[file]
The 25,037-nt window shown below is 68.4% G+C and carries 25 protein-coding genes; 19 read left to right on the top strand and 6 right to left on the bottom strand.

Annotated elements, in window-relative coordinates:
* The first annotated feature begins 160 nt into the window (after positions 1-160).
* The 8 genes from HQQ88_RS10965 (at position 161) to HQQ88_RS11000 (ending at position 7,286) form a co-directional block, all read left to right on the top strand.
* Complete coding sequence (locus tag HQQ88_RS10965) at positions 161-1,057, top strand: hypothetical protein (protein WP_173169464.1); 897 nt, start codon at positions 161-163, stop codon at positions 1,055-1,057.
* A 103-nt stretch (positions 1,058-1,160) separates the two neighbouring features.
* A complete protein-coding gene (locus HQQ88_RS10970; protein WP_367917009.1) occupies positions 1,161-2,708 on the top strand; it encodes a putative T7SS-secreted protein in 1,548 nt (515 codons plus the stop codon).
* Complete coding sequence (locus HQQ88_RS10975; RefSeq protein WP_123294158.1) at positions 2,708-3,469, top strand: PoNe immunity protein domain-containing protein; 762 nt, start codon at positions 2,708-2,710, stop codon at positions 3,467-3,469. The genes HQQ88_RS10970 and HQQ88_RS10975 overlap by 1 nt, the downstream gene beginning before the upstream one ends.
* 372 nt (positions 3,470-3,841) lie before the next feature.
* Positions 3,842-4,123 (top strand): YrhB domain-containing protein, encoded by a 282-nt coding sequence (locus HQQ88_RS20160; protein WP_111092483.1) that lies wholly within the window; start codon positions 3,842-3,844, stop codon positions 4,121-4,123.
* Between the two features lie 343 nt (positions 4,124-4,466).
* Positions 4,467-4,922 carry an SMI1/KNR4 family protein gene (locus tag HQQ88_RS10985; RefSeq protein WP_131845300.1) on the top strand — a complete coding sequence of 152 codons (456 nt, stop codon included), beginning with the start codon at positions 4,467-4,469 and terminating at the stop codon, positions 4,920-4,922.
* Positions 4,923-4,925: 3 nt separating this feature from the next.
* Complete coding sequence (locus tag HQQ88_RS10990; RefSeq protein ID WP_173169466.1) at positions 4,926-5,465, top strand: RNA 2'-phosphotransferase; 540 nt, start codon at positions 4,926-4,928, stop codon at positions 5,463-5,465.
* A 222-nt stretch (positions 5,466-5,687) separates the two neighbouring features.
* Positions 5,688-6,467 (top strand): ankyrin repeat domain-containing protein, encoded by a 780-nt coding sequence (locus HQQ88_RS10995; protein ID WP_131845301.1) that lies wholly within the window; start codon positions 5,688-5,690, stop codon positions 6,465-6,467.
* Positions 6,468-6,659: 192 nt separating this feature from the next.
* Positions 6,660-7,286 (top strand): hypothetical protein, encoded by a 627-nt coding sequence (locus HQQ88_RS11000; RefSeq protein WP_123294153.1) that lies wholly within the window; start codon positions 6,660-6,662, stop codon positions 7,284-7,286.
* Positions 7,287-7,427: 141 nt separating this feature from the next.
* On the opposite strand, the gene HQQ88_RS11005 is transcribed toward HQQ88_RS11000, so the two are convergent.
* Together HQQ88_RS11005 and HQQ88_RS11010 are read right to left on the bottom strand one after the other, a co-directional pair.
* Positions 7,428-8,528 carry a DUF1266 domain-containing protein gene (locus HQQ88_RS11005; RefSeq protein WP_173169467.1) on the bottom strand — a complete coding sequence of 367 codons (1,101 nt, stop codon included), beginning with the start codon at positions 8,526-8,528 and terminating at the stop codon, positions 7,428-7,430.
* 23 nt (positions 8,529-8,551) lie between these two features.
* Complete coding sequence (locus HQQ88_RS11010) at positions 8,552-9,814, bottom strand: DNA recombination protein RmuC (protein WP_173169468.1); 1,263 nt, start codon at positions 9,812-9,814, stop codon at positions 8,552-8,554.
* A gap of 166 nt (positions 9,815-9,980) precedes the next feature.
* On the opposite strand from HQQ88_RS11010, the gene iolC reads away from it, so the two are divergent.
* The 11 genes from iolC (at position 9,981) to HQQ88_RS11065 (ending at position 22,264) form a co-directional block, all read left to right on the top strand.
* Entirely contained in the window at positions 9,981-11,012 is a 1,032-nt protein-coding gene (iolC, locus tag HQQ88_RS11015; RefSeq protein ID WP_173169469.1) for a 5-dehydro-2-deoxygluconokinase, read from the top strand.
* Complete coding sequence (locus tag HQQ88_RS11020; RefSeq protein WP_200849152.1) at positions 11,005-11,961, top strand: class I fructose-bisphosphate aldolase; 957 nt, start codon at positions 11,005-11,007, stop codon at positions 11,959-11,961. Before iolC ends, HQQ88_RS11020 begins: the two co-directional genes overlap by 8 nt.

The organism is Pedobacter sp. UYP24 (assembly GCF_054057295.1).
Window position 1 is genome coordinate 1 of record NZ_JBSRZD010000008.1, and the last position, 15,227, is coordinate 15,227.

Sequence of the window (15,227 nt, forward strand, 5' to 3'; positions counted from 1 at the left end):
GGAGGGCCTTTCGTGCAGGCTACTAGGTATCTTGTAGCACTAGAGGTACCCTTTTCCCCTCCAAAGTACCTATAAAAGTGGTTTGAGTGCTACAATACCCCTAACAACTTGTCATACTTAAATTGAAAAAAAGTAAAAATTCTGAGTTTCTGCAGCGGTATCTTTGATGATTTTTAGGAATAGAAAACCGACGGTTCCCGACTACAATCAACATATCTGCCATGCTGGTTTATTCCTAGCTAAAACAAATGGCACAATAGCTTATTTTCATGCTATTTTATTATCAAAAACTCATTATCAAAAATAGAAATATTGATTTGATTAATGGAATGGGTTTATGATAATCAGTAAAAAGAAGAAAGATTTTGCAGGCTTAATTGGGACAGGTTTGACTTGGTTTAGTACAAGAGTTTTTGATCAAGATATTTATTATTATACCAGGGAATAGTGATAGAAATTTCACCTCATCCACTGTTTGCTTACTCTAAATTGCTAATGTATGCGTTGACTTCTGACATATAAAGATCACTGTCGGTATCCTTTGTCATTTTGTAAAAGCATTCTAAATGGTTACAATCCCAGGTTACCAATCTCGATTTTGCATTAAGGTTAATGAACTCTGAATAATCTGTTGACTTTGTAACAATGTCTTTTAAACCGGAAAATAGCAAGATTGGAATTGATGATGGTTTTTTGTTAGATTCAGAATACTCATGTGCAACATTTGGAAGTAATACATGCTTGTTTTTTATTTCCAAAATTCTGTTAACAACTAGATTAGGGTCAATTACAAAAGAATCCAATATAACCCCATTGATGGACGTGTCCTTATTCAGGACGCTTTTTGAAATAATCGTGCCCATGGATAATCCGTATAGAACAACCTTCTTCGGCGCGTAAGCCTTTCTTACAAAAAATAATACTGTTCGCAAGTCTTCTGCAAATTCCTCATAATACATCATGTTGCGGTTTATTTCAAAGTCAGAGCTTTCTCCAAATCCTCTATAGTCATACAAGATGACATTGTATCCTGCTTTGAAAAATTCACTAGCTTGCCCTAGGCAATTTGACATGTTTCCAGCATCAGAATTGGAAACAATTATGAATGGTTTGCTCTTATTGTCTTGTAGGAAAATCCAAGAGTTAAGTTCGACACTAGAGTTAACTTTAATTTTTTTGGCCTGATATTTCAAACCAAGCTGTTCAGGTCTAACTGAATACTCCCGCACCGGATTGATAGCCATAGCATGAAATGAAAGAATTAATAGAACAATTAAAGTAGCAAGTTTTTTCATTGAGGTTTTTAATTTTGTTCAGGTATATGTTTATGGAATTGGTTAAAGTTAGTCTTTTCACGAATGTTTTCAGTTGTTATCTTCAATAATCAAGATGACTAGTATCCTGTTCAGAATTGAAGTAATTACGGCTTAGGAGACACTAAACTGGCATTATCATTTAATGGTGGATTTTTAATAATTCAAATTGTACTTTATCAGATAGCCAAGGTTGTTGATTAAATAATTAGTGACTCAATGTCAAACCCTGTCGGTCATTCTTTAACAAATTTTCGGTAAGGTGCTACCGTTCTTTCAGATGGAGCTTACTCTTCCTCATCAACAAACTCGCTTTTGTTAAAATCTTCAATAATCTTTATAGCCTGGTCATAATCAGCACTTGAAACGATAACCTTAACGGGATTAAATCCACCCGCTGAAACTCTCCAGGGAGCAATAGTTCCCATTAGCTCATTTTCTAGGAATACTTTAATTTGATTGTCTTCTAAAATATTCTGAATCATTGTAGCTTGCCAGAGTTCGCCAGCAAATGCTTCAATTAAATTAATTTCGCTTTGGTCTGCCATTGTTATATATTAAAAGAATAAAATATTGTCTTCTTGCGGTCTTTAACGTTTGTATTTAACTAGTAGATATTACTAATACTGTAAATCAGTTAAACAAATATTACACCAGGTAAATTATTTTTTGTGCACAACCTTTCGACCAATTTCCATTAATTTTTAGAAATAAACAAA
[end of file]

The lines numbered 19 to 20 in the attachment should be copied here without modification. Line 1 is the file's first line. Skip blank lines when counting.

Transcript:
* Positions 7,287-7,427: 141 nt separating this feature from the next.
* On the opposite strand, the gene HQQ88_RS11005 is transcribed toward HQQ88_RS11000, so the two are convergent.